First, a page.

In 1957 the Commonwealth Trans-Antarctic Expedition led by British explorer Vivian Fuchs and New Zealander, Sir Edmund Hillary (who in 1953 along with Tenzing Norgay were the first men to reach the summit of Mt. Everest) attempted the first overland crossing of Antarctica via the South Pole.
The plan was for Fuchs’s group of twelve men in six vehicles to start at the Shackleton Base on the Weddell Sea and head for the South Pole. Meanwhile, Hillary’s team of four men and four vehicles would play a supporting role and start at the opposite side of the continent at Scott Base — Fuchs’ planned finishing spot. Hillary’s group headed for the Pole and laid supply caches for Fuchs final leg of the trek.
Once their task was complete and the caches were set, Hillary realized he had a chance to beat Fuchs to the South Pole and became the third party to ever reach the Pole over land and the first using motorized vehicles. Sixteen days later Fuchs team arrived at the Pole and then continued on the route that Hillary had established all the way to Scott Base on the Ross Sea, completing the first Trans-Antarctic crossing of 2,158 miles in 99 days.
Hillary realized he had a chance to beat Fuchs to the South Pole and became the third party to ever reach the Pole over land and the first using motorized vehicles.
Although Weasel and Muskeg tractors were also used, the most iconic vehicle of the expedition was the Tucker Sno-Cat 743 manufactured in Medford, Oregon. The Tucker had a 331 Chrysler Hemi engine with a two-barreled carburetor that delivered 180 horsepower and averaged one to two miles per gallon of fuel. It had been designed to travel on snow to maintain telephone lines in the northern plains of the United States so it needed a little modification for the -40°F Antarctic climate including a special anti-freeze engine lubricant, waterproofing of electrical components, and insulation of the passenger cabin. All four of the machines built for the expedition are still in existence and are displayed in various museums in New Zealand, London, and Medford, Oregon.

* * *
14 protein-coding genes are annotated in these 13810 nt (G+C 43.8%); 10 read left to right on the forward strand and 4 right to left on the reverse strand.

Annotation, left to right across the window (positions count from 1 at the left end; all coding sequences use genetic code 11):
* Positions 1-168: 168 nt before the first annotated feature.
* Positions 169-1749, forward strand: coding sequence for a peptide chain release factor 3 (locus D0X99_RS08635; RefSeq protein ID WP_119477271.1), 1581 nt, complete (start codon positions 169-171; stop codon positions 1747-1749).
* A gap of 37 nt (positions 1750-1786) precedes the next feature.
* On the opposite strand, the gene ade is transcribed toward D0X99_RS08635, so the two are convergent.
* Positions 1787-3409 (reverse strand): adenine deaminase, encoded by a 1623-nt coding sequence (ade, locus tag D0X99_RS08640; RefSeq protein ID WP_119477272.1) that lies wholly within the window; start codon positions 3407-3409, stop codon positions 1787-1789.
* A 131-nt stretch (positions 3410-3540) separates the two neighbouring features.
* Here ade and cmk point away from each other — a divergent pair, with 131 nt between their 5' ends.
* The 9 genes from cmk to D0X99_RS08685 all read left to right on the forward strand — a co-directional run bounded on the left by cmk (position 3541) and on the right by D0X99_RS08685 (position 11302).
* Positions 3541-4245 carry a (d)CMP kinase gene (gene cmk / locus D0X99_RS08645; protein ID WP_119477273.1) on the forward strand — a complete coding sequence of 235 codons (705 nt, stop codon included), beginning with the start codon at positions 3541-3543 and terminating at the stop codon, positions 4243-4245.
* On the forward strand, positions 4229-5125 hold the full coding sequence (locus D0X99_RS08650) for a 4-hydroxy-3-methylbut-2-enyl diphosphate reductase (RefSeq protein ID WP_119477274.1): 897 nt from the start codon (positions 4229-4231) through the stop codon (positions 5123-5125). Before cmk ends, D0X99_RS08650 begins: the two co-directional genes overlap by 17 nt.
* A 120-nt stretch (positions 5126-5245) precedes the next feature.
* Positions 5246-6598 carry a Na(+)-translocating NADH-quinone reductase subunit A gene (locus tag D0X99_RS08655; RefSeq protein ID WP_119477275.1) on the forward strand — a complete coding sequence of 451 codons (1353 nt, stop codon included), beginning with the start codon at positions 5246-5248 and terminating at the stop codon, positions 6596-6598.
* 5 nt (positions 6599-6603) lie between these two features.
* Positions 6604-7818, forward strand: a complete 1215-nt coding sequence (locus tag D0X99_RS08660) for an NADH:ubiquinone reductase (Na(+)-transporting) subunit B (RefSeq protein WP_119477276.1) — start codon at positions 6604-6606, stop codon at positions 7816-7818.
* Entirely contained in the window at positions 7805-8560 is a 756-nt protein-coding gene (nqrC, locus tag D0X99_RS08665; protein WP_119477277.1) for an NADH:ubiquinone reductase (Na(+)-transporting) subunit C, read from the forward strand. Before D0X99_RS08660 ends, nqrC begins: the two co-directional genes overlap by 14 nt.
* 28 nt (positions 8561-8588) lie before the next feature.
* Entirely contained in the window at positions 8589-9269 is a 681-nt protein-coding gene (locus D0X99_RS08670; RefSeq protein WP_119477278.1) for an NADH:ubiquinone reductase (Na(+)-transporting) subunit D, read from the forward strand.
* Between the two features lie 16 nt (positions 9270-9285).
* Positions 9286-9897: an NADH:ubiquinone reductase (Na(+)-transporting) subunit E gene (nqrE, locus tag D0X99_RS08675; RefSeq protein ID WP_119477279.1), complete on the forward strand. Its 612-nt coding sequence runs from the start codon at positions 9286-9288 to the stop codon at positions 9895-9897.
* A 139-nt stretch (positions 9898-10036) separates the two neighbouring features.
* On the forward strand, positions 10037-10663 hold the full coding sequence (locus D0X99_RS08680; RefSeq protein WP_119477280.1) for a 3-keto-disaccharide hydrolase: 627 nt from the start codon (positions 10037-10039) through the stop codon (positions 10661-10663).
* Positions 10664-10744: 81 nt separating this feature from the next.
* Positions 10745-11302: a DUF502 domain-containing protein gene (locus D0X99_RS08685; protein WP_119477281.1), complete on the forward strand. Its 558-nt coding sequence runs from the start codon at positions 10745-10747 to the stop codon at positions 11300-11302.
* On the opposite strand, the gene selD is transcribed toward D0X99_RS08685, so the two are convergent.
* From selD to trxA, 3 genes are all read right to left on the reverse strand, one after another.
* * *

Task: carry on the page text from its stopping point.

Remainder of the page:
This Tucker Sno-Cat Type 743 was labeled simply by its door code, ‘B,’ but the crew nicknamed it ‘Rock ‘n Roll.’ A fitting name, from the looks of it.
It took about a day of manual labor to remove the Sno-Cat from this predicament that threatened its fate. Sub-freezing temperatures tested the men’s fortitude while they built a ledge within the crevasse for the traction supports to get this bad boy out.